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image SM (6) 1/8/12

Reference number

SM (6) 1/8/12


Record drawing showing the north-west extension as built, July 1810


6 A Birds Eye View of the Bank of England


as above

Signed and dated

June 9th 1810


Soane office


This bird's eye view shows the Bank as it existed in 1810. The north-west wing has been built and a railing has been erected around the Tivoli Corner. The drawing reveals the Bank's variety of rooflines and top-lighting. Soane employed skylights, glazed lanterns, numerous lunettes and smaller bell-lights. Buildings surrounding the courtyards benefited from an easy lightsource with conventional windows and multiple storeys.

The two transfer halls to the south-east (upper left-hand side of drawing) are not yet rebuilt; Robert Taylor's transfer halls remained in the south-east wing until 1818. The drawing shows the old offices' small domed lanterns, as opposed to the central circular lanterns of Soane's banking halls. Robert Taylor's screen wall is also partly still intact, as shown to the left-hand side of the drawing.



Digitisation of the Drawings Collection has been made possible through the generosity of the Leon Levy Foundation

If you have any further information about this object, please contact us: drawings@soane.org.uk

Sir John Soane's collection includes some 30,000 architectural, design and topographical drawings which is a very important resource for scholars worldwide. His was the first architect’s collection to attempt to preserve the best in design for the architectural profession in the future, and it did so by assembling as exemplars surviving drawings by great Renaissance masters and by the leading architects in Britain in the 17th and 18th centuries and his near contemporaries such as Sir William Chambers, Robert Adam and George Dance the Younger. These drawings sit side by side with 9,000 drawings in Soane’s own hand or those of the pupils in his office, covering his early work as a student, his time in Italy and the drawings produced in the course of his architectural practice from 1780 until the 1830s.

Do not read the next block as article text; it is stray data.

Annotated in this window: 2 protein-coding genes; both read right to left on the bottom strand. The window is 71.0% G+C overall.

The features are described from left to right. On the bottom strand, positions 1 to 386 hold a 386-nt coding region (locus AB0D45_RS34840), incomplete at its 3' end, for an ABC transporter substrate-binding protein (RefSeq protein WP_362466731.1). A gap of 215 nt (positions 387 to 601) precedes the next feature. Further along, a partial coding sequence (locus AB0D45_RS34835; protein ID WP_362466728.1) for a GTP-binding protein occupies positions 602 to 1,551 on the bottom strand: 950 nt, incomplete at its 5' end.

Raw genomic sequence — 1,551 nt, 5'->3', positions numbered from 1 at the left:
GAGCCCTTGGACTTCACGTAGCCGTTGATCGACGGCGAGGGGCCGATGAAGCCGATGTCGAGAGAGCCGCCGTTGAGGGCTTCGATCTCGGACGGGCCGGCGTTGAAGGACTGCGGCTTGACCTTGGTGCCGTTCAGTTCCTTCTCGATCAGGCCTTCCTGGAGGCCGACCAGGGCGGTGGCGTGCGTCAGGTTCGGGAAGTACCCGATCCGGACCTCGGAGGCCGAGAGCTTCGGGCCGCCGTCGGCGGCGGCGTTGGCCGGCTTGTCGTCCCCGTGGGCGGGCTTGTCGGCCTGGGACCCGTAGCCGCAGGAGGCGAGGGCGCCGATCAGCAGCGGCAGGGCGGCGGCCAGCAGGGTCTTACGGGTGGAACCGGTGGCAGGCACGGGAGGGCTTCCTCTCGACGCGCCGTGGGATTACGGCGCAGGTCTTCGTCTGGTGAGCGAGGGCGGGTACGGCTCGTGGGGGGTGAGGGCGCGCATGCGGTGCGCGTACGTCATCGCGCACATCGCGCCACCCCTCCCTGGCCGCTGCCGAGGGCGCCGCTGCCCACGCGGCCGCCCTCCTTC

Browse (via the vertical menu to the left) and search results for Drawings include a mixture of Concise catalogue records – drawn from an outline list of the collection – and fuller records where drawings have been catalogued in more detail (an ongoing process).